It doesn’t take Curtis long to figure a few things out and begin to rock Ania’s professional world. By the end of 24 hours, Ania is facing some hard truths – can she contain the damage to the company’s reputation? Is there a chance that Curtis can figure out if the famous jewel thief the “Leopard” is the one behind this? And what are these two going to do about that evening in a small hotel in the Latin Quarter?
The high society of the mid 1950s are evoked in all their glamour and elegance. Jerome has a bit of a chip on his shoulder which might be do to the fact that he wears a creased gabardine suit amidst this world of quiet riches where his company’s client has her own jet, apartments in Paris and Los Angeles, and rubs shoulders with the movers and shakers who have the cash to drop on her elegantly created pieces of jewelry.
Jerome also has an idea who might be behind the theft and manages to stay equal to or only one step behind someone who has carefully planned every move and knows exactly what they’re doing. Ania carefully curates the facade of an unflappable woman and for the most part (huzzah!) she is one. She’s been raised to eventually take over the company and nothing is going to destroy what she’s worked so hard to claw back once already from the brink. She also owns her sexuality.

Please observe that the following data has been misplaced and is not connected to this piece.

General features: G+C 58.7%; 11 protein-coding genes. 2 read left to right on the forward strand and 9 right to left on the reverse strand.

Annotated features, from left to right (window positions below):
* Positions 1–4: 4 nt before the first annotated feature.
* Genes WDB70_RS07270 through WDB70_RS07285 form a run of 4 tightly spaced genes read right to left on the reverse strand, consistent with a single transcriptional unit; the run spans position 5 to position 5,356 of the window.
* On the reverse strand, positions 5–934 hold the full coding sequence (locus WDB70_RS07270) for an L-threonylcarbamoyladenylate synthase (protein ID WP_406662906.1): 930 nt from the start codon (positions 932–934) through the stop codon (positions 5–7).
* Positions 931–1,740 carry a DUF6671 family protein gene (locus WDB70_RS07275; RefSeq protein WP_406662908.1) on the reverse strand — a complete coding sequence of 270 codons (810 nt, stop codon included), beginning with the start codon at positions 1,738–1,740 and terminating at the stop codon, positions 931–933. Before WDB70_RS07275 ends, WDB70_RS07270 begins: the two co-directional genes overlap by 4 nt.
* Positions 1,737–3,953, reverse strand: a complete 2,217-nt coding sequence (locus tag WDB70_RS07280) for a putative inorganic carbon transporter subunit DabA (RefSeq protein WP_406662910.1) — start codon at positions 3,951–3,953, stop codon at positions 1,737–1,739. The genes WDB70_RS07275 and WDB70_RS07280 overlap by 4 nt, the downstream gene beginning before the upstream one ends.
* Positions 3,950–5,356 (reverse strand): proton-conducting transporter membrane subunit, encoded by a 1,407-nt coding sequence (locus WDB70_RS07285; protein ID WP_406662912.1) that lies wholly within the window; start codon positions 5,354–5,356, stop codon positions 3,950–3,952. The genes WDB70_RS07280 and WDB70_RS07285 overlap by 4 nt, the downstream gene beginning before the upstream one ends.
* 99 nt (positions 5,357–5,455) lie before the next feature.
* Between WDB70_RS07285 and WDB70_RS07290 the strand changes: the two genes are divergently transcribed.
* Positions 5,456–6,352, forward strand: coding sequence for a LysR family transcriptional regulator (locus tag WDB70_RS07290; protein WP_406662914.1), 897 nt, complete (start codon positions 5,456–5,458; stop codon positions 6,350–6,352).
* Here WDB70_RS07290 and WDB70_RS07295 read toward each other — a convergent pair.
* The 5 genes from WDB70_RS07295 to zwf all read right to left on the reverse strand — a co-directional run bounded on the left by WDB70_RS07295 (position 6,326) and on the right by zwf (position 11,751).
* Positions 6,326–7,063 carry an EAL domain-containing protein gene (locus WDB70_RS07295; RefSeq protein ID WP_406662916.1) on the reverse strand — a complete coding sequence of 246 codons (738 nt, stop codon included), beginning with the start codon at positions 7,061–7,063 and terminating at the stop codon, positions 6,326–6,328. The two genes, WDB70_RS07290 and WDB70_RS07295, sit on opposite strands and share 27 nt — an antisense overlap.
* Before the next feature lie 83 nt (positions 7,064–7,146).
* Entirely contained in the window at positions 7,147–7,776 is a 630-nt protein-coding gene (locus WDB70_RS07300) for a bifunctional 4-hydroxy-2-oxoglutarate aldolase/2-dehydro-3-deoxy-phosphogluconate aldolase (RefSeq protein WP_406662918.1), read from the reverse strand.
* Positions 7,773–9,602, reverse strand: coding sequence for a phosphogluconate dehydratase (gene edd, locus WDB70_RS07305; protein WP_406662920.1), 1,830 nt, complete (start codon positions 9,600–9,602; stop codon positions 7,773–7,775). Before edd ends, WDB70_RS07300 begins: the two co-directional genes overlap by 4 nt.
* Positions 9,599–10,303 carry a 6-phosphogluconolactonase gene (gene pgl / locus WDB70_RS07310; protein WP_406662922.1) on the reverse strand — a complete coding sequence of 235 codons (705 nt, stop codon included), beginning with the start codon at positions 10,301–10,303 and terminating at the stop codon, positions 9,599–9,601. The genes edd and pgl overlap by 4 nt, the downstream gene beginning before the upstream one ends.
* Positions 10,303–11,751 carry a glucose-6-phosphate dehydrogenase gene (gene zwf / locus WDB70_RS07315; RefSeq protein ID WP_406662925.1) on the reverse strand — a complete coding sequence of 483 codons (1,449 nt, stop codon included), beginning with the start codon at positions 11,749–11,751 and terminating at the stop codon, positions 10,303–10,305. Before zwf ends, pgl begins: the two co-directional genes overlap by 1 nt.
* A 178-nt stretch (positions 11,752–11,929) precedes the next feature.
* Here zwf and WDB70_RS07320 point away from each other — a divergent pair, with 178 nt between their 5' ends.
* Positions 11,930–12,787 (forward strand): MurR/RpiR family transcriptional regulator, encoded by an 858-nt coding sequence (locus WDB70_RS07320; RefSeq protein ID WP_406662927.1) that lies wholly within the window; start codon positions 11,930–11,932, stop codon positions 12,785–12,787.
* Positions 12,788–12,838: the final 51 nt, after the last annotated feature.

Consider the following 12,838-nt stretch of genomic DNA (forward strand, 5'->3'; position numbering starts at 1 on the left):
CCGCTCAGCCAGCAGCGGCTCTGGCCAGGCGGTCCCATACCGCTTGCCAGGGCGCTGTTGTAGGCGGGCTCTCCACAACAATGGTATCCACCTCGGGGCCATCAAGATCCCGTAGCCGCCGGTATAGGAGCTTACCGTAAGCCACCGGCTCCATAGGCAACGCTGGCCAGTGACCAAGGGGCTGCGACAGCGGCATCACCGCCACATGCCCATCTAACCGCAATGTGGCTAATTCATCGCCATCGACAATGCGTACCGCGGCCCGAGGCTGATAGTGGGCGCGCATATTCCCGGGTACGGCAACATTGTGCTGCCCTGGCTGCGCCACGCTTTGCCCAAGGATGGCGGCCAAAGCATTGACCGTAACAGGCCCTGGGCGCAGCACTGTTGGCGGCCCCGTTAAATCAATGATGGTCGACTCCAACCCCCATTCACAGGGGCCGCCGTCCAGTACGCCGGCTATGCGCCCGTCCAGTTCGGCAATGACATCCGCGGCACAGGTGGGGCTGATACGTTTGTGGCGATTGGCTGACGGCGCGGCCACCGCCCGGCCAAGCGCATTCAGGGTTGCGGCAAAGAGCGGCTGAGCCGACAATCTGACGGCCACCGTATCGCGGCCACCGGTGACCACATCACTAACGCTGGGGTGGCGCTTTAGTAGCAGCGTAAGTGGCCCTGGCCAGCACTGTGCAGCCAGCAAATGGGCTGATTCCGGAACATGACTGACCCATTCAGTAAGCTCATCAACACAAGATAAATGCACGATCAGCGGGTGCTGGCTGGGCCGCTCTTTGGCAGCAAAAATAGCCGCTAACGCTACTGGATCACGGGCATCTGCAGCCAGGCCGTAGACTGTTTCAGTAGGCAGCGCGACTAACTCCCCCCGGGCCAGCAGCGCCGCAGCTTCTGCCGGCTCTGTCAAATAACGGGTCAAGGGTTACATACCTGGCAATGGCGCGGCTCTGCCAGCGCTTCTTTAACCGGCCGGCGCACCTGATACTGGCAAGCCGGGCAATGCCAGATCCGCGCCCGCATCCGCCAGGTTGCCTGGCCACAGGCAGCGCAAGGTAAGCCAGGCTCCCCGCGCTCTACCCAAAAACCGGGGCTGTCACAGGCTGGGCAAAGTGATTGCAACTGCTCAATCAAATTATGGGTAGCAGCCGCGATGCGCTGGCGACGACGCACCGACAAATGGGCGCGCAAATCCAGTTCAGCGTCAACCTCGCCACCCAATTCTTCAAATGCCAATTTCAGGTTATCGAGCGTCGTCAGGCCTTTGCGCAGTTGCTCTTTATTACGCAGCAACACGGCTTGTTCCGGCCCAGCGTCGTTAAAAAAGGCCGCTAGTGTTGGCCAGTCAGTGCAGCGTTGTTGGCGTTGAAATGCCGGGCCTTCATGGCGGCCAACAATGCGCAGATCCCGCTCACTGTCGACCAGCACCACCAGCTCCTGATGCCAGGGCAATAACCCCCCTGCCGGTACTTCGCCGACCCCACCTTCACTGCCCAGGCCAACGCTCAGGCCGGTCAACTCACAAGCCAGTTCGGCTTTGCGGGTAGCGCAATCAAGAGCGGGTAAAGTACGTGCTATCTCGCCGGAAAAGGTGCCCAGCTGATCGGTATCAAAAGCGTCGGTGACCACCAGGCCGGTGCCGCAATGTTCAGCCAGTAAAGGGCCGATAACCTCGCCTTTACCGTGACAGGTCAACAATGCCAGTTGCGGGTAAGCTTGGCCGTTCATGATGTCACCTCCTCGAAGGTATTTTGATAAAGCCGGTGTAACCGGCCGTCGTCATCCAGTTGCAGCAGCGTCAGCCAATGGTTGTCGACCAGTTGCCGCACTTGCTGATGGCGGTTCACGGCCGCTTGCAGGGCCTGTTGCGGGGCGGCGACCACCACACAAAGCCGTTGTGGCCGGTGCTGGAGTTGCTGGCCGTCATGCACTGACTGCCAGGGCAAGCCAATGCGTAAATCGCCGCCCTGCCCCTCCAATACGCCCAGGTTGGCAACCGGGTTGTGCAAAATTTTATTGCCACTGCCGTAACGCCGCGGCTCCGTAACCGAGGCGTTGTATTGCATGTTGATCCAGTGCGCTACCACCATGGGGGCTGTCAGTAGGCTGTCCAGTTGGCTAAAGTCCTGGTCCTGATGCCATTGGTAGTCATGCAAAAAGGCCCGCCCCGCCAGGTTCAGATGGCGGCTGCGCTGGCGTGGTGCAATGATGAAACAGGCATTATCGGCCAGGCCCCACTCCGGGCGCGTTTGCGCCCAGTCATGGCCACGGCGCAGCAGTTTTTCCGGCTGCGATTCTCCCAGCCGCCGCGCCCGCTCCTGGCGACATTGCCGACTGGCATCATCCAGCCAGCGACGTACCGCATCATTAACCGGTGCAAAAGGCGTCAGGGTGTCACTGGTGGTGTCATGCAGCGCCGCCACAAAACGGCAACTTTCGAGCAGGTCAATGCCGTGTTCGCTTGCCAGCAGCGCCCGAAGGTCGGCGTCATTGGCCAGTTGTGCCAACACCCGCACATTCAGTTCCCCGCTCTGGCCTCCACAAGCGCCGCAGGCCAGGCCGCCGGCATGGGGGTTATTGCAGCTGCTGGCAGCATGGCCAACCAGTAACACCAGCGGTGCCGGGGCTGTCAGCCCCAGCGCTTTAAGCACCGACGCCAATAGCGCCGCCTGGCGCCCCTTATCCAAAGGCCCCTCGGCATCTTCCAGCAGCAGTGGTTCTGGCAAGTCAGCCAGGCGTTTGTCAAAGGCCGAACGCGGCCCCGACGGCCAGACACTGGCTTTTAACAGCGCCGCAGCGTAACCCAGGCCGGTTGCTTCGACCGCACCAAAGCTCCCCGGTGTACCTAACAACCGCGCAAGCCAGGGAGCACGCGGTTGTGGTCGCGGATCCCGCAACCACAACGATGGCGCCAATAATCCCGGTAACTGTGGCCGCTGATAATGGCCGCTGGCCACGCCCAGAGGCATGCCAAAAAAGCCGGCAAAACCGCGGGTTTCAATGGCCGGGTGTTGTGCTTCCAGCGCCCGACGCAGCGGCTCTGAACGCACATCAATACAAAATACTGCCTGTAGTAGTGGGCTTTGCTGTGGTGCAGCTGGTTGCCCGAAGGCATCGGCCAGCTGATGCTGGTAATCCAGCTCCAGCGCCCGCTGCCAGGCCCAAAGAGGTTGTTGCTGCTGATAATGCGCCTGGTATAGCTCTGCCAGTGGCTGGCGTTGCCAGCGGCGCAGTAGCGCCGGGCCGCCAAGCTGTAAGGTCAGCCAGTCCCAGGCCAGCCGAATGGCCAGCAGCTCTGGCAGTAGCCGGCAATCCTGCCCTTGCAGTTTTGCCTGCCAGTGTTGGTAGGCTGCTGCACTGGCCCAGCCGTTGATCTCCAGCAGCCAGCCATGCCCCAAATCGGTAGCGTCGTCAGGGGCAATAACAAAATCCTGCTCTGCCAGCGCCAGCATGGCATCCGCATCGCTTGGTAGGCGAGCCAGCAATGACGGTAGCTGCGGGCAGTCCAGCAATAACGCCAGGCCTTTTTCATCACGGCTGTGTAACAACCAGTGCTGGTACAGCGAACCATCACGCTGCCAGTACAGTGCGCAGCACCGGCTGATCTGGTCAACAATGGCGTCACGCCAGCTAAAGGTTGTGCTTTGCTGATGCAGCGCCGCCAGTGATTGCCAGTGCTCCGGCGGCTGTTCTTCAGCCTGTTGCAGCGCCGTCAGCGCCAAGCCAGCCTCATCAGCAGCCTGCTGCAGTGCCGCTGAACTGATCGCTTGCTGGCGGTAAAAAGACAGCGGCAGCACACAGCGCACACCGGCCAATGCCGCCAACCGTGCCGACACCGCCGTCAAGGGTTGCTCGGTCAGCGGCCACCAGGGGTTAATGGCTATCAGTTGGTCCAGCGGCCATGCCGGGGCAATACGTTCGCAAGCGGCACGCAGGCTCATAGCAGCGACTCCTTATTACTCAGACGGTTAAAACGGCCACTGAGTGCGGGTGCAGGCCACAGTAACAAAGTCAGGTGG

As the two of them rushed to figure out what could happen next, I began to try and put together the clues. A few things I felt needed a bit more explanation yet at the same time, that would have probably given the game away too early. I had an inkling about who dunnit but even with a little villain monologuing, most of what is needed to piece together the thief’s identity is there. Ania’s reactions to the roller coaster her life becomes seem realistic while Jerome tips his hand about his feelings by his action in the end rather than anything he says. As the book ends, these two are still not in any real relationship which is fine with me since it would push things into something that just isn’t there yet. I hope that there will be a sequel because … well, reasons and I want to see more of these two clashing in all the ways they clash. B-